i've used Rimpact and while i don't think they provide the full benefits of CC pro, they are still very good, half the weight and a fraction of the cost. i don't notice the weight at all. i went to DD tires and thought i'd try without. at higher speeds i'll still smack the rim (amazingly, with no damage to the DD tires, impressively tough, but also due to the thick and rounded rim bead of WAO Faction wheels) so i've gone back to Rimpact all around. i don't see any good reason to ride without them anymore.
great use of an epoxy, would never have thought it would be good in that application. i always thought JB Weld was a lower end product too, though i knew they make a lot of flavours of the stuff.
don't get me wrong i think Yoann is a great guy, but why is there a focus piece on him every 6 months? is there a lack of other interesting people in the riding community to hear from?
great article. i simply can't justify the injuries my bony elbows endure from crashing anymore. too long to heal, too much pain. and i haven't even had one of those real gross ones, hope i never do. i went through a couple and have landed on the RF Ambush pads and find them quite comfortable. i'm only 1 of 3 guys in our gang who wears them, they seem a very rare bit of PPE these days. i won't wear them for mellow rides, but if i'm going up to go down and want to ride aggressively, the elbows come out.
his control and skill on the edge are beyond my comprehension.
do you wear knee pads under the pants AJ? they look like the ideal length, what is your inseam?
senior management (2 dudes now retired primarily) created and incentivized the environment where good people, detail oriented people would no longer be tolerated. the company grew tremendously on the backs of these original employees, which were found at all levels of the company, and they were driven out. i was there for the first major shift in corporate approach and culture breaking about 15 years ago. it took about another 10 years to fully choke out the rest of the good people and those that remained were the minions of the brutal management that gutted the company. what remained were propping up a long dying co-op that had the appearances and right words, but essentially were bankrupt on values and now operating in such a dysfunctional environment that this was the inevitable outcome. there's a strange parallel to the optics of the WE charity. optics over substance and a perversion of core values.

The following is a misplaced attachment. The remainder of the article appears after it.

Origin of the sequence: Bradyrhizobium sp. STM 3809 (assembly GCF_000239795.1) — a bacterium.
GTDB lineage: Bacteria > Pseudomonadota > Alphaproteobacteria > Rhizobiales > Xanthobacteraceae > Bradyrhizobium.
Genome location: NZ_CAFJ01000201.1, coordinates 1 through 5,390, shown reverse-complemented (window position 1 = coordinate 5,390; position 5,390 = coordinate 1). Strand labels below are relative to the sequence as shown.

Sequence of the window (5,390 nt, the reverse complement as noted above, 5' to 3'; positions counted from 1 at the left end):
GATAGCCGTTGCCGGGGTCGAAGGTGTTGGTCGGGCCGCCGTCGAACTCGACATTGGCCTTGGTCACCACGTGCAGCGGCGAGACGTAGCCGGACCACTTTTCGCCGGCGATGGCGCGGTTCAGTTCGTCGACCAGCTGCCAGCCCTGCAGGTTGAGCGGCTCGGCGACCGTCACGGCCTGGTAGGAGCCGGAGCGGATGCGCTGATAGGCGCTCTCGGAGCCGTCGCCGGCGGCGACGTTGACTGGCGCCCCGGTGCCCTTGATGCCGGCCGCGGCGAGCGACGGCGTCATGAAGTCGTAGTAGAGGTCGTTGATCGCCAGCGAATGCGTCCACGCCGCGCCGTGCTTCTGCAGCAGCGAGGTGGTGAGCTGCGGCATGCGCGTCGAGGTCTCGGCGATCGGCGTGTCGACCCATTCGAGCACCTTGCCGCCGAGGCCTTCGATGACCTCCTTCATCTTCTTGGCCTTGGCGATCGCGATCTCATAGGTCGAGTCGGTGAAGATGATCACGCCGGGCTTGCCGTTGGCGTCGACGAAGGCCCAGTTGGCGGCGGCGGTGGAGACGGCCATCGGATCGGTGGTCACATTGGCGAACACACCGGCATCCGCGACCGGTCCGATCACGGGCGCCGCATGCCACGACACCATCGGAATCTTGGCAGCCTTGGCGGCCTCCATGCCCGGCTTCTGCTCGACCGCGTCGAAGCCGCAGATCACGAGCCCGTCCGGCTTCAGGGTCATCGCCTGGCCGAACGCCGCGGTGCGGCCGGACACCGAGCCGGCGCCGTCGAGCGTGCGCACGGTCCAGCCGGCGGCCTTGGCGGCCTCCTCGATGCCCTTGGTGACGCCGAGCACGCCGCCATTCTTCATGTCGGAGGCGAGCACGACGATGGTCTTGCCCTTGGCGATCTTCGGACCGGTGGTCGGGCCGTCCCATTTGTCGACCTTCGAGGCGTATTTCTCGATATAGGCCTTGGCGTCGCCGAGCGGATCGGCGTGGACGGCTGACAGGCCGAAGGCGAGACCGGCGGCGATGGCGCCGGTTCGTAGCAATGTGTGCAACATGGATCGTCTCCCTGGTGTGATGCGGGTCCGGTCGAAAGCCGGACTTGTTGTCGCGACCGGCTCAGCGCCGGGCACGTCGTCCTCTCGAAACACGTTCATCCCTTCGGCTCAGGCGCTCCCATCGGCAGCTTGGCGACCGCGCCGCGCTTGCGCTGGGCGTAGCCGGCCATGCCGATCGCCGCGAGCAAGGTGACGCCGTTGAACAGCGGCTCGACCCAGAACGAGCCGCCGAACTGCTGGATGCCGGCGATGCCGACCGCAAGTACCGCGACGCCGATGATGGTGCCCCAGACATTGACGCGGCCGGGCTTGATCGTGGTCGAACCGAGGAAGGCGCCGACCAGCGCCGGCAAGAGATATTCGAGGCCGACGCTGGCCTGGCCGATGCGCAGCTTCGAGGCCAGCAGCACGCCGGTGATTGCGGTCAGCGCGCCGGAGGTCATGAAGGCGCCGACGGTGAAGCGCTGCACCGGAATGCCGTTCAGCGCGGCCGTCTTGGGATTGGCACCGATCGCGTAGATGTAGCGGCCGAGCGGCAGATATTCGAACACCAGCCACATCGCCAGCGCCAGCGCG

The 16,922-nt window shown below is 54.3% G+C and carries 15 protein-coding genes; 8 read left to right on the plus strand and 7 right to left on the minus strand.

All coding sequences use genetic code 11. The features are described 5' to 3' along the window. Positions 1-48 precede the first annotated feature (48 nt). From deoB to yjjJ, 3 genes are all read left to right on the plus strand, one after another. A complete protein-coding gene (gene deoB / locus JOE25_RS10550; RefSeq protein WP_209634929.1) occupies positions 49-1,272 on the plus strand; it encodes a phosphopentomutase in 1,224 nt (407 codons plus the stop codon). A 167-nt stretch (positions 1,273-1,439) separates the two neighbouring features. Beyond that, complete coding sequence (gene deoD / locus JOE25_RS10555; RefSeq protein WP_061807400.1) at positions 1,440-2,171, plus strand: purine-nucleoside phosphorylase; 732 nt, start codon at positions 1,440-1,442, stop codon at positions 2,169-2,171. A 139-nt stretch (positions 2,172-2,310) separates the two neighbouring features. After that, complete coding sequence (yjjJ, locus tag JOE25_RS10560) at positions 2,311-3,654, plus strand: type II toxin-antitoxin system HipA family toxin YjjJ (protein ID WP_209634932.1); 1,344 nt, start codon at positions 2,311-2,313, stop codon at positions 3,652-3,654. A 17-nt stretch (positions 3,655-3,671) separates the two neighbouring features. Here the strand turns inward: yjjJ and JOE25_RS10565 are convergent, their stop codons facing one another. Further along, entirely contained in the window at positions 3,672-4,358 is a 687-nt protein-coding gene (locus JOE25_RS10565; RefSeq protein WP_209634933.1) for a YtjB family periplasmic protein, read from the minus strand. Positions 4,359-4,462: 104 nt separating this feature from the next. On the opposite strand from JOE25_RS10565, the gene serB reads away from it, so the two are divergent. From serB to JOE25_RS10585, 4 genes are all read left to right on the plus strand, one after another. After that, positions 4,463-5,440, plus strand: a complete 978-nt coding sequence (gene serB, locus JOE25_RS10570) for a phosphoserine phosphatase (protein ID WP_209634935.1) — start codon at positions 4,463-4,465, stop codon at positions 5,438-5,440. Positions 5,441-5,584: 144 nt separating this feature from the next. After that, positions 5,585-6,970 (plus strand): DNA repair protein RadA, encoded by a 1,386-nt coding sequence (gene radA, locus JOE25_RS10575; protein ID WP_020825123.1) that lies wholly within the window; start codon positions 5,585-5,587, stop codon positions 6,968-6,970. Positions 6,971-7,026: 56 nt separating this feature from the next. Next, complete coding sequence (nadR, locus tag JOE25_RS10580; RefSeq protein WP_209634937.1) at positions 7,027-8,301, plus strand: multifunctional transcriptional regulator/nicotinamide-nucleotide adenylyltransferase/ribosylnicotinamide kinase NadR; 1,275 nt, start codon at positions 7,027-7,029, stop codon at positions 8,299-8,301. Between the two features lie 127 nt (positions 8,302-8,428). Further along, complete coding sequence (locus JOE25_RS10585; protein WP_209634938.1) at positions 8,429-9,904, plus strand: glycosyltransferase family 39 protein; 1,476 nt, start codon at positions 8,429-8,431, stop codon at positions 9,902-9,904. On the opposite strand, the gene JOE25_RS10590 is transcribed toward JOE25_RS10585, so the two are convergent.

'off farm footwear' says the poster from down under. Sean i like the cut of your jib.
he seems to be saying that a super low BB is undesirable when you have massive stability provided by the wheelbase and head angles of the kind of bike he's riding.
this idea that there is some biomechanical measurements that determine optimal fit on a machine is hilarious. as a big lanky outlier like many other commenters, i think it's absolute bullshit. i know some of you feel better on these massive super long bikes, supersized bars, etc. others don't. too many variables.
i'm pants intrigued. i've tried high end climbing type pants, but even they aren't articulated enough in the knee, i think this is key to a mtb pant. i hate getting dirty and the whole easier to keep pads and socks clean thing has huge appeal, as does comfort on wet days. will look into these.
bollocks. i climb better due to the bike, and the Shimano 12sp drivetrain on this bike, with some brutally fast climbers. the only thing holding me back with those dudes is my age and size. climbing with (against?) guys who are 10yrs younger and 40 pounds lighter blows goats. but i can clean more tech sections than ever before. it's like the bike is magic or something.
Tim mentioned something about the XT der. as well. mine got real sticky a month ago after a couple months of ownership. the shop said it's been common to all their new Shimano 12sp ders, including the XTR. easy fix with some lube of the clutch but an odd PITA when it first occured. i loosened off the clutch a bit as well.
i think the Sentinel (old and new alike) is 'sexier' but i love the aesthetic of the Slayer. looks good, but it's a sleeper, not an attention getter. until you ride it. then it's game over for any other bike. at least that's how i felt then and now.